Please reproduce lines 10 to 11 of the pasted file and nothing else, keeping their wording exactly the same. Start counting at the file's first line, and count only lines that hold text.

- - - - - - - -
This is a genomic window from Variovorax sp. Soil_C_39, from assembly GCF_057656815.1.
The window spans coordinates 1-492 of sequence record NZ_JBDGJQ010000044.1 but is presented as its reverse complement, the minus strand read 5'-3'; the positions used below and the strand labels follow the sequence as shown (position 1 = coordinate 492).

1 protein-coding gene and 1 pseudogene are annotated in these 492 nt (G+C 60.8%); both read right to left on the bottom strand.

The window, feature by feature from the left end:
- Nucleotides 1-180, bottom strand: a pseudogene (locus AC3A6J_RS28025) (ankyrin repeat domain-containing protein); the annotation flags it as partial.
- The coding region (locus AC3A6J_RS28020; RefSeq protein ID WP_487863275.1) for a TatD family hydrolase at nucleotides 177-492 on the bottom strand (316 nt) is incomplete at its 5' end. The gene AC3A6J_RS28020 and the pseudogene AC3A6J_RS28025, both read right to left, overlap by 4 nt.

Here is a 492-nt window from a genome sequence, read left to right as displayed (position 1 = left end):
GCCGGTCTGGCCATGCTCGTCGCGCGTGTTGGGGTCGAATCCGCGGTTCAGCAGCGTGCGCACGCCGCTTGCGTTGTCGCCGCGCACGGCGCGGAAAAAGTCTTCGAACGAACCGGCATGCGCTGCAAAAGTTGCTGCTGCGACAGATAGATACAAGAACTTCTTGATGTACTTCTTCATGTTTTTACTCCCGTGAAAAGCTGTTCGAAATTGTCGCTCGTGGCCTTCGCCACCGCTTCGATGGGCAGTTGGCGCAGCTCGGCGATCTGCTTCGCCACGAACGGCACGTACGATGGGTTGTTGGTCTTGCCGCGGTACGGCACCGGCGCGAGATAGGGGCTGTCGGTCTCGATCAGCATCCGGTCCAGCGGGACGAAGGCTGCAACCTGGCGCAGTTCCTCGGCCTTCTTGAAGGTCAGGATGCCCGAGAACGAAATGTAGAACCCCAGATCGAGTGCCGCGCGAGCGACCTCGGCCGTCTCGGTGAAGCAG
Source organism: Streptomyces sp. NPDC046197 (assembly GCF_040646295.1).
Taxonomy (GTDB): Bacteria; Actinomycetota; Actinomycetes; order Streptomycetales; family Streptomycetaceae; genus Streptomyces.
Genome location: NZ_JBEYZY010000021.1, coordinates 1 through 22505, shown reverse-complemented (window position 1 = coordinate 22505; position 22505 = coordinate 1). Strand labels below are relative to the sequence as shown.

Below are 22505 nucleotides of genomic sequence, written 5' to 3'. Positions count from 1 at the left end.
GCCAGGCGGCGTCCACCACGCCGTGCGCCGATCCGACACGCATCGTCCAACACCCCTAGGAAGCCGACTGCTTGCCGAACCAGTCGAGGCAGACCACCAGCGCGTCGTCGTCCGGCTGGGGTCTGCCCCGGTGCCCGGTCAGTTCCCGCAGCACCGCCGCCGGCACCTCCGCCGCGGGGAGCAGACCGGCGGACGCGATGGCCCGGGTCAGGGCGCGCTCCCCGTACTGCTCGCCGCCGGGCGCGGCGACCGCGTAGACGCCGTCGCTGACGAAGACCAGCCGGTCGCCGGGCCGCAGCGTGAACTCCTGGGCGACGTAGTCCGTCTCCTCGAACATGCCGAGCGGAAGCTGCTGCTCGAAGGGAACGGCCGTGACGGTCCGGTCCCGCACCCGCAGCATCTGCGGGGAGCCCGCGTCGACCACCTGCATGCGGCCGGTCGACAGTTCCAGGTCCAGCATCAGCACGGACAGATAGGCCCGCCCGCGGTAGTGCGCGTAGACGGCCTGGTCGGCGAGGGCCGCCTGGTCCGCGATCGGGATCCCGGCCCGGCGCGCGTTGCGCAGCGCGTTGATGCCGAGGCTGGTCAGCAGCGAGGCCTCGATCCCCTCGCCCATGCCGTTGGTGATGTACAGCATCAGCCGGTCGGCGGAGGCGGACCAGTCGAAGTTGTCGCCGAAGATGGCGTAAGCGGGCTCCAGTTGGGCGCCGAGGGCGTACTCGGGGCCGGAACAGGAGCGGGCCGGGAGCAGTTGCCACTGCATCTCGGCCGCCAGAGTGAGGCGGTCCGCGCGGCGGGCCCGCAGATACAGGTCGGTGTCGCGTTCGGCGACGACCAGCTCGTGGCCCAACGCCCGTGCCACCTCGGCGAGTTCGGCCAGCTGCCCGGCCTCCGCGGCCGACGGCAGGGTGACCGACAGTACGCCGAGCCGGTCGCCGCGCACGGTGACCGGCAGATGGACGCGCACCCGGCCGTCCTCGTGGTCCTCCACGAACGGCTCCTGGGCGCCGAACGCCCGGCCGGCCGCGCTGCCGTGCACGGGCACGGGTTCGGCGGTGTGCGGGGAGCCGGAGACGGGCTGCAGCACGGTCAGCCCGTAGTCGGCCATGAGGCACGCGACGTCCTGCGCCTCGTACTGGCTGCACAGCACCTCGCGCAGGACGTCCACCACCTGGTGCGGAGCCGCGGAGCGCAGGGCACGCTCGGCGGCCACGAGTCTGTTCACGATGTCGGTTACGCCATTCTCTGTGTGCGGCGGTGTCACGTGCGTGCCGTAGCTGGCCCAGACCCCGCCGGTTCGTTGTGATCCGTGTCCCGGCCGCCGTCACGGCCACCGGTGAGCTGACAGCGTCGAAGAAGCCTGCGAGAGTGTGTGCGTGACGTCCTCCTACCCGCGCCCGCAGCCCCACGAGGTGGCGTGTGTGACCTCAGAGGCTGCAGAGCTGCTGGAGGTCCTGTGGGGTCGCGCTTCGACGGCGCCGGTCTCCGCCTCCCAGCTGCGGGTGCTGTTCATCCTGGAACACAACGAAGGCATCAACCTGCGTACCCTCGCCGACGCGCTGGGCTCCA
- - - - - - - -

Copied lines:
Taxonomy (GTDB): Bacteria; Actinomycetota; Actinomycetes; order Streptomycetales; family Streptomycetaceae; genus Streptomyces.
Genome location: NZ_JBEYZY010000021.1, coordinates 1 through 22505, shown reverse-complemented (window position 1 = coordinate 22505; position 22505 = coordinate 1). Strand labels below are relative to the sequence as shown.